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05.21.2012

2012 TAPAS Spanish and Portuguese Varieties Tasting: June 9, San Francisco

Sometimes I feel like California vintners don't experiment enough. While they may be trying a wide range of rootstocks, clonal material, yeast strains, trellising methods, barrel regimes, and the various other minor, yet important variables that can make for higher quality wine, far too few wineries are trying to grow different grape varieties from around the world.

That's a generalization, of course, and there are plenty of exceptions, but by and large most California winemakers stick to the tried and true: white and red Bordeaux varieties, Syrah, Zinfandel, Chardonnay, and Pinot Noir, with occasional branching out into tapas_logo.jpgGrenache, Viognier, or Petit Sirah. With the exception of Zinfandel, most of these grapes are traditional French varieties.

What about the rest of the world? If you ask me, there's far too little Barbera, Nebbiolo, Malvasia, Ribolla, Montepulciano, Albariño, Touriga Nacional, or any of the thousands of other grape varieties that could be planted (more, or at all) in California.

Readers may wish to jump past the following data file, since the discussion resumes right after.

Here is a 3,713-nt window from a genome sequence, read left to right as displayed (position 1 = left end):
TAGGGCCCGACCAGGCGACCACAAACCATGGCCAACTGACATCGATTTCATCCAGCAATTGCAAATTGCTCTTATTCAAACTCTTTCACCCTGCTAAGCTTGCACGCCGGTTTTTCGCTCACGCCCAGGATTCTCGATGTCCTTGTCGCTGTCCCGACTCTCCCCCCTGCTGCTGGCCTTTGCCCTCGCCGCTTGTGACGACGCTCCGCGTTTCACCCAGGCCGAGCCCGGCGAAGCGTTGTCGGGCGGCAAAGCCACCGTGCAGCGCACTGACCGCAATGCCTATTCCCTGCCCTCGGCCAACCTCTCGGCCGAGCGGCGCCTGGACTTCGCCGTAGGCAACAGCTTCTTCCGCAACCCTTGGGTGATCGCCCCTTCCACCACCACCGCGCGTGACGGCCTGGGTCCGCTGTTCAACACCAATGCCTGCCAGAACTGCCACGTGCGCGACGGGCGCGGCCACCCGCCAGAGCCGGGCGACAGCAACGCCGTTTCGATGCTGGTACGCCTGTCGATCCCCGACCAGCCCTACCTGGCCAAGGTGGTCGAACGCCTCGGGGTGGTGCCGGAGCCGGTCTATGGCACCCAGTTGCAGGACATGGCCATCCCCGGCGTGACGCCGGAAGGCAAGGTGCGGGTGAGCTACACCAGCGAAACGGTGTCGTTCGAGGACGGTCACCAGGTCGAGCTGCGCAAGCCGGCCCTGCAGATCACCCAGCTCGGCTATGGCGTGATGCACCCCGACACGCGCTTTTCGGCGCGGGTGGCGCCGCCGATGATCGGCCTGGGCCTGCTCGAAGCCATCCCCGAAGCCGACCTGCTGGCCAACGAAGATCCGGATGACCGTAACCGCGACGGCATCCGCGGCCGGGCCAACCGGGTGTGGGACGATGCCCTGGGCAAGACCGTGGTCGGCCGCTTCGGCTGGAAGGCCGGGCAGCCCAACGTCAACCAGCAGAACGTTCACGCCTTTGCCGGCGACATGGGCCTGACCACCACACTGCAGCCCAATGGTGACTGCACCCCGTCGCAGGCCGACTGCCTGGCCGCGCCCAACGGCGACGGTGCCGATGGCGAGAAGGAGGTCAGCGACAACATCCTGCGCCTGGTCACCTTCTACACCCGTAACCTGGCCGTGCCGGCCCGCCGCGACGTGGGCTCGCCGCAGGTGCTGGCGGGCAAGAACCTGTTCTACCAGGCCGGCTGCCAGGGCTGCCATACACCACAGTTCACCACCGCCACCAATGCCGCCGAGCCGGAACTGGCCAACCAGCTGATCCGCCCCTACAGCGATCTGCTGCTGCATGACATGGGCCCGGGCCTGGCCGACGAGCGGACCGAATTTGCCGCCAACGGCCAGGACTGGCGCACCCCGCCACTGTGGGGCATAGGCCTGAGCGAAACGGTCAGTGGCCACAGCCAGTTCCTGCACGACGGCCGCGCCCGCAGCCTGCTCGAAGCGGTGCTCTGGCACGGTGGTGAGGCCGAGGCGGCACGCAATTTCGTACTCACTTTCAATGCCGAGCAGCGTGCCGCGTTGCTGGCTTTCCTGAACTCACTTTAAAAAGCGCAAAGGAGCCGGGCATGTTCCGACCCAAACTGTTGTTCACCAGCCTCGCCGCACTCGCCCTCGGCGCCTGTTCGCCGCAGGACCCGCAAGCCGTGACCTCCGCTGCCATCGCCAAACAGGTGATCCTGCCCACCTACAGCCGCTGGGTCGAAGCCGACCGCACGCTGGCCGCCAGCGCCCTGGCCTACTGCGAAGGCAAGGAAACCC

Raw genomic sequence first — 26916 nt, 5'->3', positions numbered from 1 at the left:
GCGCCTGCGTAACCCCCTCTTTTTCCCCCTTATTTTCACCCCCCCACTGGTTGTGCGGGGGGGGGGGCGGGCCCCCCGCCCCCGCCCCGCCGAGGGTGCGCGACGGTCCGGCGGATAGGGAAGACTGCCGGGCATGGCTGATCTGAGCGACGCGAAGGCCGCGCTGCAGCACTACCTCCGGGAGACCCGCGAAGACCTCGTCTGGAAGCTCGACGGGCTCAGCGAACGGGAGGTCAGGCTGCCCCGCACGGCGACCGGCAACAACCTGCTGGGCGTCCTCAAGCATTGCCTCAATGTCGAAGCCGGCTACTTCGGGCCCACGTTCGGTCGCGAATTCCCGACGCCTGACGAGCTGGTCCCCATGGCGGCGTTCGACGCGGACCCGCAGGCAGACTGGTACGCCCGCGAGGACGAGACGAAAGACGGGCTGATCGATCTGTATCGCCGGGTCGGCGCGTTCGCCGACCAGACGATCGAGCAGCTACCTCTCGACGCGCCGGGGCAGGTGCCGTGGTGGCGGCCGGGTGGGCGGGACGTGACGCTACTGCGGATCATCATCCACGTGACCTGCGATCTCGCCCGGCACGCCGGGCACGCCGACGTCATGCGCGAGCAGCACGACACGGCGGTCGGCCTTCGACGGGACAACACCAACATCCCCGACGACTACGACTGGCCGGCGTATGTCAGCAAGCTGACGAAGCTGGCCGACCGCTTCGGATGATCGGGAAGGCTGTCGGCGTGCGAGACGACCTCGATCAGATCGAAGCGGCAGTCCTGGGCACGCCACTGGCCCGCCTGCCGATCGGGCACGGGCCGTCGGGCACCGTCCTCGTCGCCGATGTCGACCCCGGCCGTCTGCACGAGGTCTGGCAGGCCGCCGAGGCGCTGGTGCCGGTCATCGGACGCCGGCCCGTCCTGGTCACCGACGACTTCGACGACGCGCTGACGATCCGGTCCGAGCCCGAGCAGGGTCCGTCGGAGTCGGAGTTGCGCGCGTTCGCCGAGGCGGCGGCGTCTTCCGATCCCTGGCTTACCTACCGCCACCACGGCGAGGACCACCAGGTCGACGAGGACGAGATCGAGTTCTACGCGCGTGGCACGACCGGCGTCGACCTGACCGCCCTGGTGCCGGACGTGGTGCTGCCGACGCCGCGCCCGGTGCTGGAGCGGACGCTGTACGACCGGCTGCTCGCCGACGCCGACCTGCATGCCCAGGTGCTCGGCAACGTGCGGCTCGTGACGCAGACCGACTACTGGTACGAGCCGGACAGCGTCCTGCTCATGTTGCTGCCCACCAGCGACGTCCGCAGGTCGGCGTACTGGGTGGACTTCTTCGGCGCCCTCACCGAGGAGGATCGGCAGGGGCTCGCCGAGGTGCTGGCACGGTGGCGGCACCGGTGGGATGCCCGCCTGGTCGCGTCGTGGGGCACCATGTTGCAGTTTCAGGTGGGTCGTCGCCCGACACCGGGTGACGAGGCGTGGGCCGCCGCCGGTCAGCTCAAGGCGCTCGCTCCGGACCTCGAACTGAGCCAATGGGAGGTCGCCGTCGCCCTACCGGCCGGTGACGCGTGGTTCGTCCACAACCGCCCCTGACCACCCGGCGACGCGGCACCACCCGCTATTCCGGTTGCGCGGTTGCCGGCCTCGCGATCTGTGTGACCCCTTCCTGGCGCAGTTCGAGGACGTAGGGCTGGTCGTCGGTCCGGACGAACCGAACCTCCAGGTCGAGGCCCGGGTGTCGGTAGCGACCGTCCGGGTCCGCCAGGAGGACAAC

All of which is why I'm a big fan of the Tempranillo Advocates, Producers and Amigos Society. These pioneering vintners have been growing Tempranillo and other Iberian grape varieties for varying amounts of time, but all with the goal of making interesting and compelling wines from grapes that are off the beaten path.

This is the fifth annual tasting that this group will hold. The main event is a walk-around tasting where more than thirty wineries from Arizona, California, Oregon,and Washington will be pouring wines made from grapes such as Tempranillo, Albariño, Grenache, Graciano, Mourvedre, Touriga, Verdejo, Bastardo and more. Snacks will be available from various food purveyors. Check out who is pouring.

Tempranillo Advocates, Producers, and Amigos Tasting 2012
Saturday, June 9th
2:00 PM to 5:00 PM
Fort Mason Conference Center
Festival Pavilion
San Francisco, CA 94123

Tickets are $65 and can be purchased online in advance. Any remaining tickets will be available at the door.

My usual tips for such public tastings apply: get a good night's sleep; come with food in your stomach; drink lots of water; wear dark clothing; and if you want to learn anything, SPIT!

Comments (1)

05.22.12 at 4:54 PM

I'm sure you're right about this reliance of the "tried and true", but often it is the bottom-line which dictates what varietal is planted; Nebbiolo is notorious for its difficult nature and its failures outside the Piedmont region of Italy. However, there are giant steps being taken with tempranillo and Sangiovese, several of which (CA) I'm hoping to get at soon.
My guess is all who attend will gain greatly from their involvement.

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